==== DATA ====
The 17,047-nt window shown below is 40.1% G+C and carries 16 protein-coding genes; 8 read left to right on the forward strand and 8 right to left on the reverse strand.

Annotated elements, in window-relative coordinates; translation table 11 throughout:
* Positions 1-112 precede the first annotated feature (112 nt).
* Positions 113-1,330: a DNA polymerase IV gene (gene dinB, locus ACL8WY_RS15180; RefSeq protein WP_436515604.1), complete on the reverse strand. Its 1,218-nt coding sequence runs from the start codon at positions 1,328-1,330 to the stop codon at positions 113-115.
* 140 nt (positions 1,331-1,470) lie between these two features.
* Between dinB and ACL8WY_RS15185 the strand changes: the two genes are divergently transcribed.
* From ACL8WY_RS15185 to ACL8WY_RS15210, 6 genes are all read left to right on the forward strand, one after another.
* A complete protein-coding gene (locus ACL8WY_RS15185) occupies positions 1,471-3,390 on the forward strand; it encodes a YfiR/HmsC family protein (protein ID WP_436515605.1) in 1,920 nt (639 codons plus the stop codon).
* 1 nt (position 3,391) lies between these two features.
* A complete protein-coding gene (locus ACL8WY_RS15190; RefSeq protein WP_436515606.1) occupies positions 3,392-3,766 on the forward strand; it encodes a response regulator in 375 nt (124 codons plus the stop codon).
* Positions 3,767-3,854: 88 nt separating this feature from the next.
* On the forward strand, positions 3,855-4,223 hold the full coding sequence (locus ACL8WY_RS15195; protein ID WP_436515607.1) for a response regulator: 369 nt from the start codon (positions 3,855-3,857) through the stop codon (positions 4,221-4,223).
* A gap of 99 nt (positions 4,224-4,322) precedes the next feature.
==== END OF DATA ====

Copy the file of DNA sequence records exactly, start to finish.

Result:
The 17,047-nt window shown below is 40.1% G+C and carries 16 protein-coding genes; 8 read left to right on the forward strand and 8 right to left on the reverse strand.

Annotated elements, in window-relative coordinates; translation table 11 throughout:
* Positions 1-112 precede the first annotated feature (112 nt).
* Positions 113-1,330: a DNA polymerase IV gene (gene dinB, locus ACL8WY_RS15180; RefSeq protein WP_436515604.1), complete on the reverse strand. Its 1,218-nt coding sequence runs from the start codon at positions 1,328-1,330 to the stop codon at positions 113-115.
* 140 nt (positions 1,331-1,470) lie between these two features.
* Between dinB and ACL8WY_RS15185 the strand changes: the two genes are divergently transcribed.
* From ACL8WY_RS15185 to ACL8WY_RS15210, 6 genes are all read left to right on the forward strand, one after another.
* A complete protein-coding gene (locus ACL8WY_RS15185) occupies positions 1,471-3,390 on the forward strand; it encodes a YfiR/HmsC family protein (protein ID WP_436515605.1) in 1,920 nt (639 codons plus the stop codon).
* 1 nt (position 3,391) lies between these two features.
* A complete protein-coding gene (locus ACL8WY_RS15190; RefSeq protein WP_436515606.1) occupies positions 3,392-3,766 on the forward strand; it encodes a response regulator in 375 nt (124 codons plus the stop codon).
* Positions 3,767-3,854: 88 nt separating this feature from the next.
* On the forward strand, positions 3,855-4,223 hold the full coding sequence (locus ACL8WY_RS15195; protein ID WP_436515607.1) for a response regulator: 369 nt from the start codon (positions 3,855-3,857) through the stop codon (positions 4,221-4,223).
* A gap of 99 nt (positions 4,224-4,322) precedes the next feature.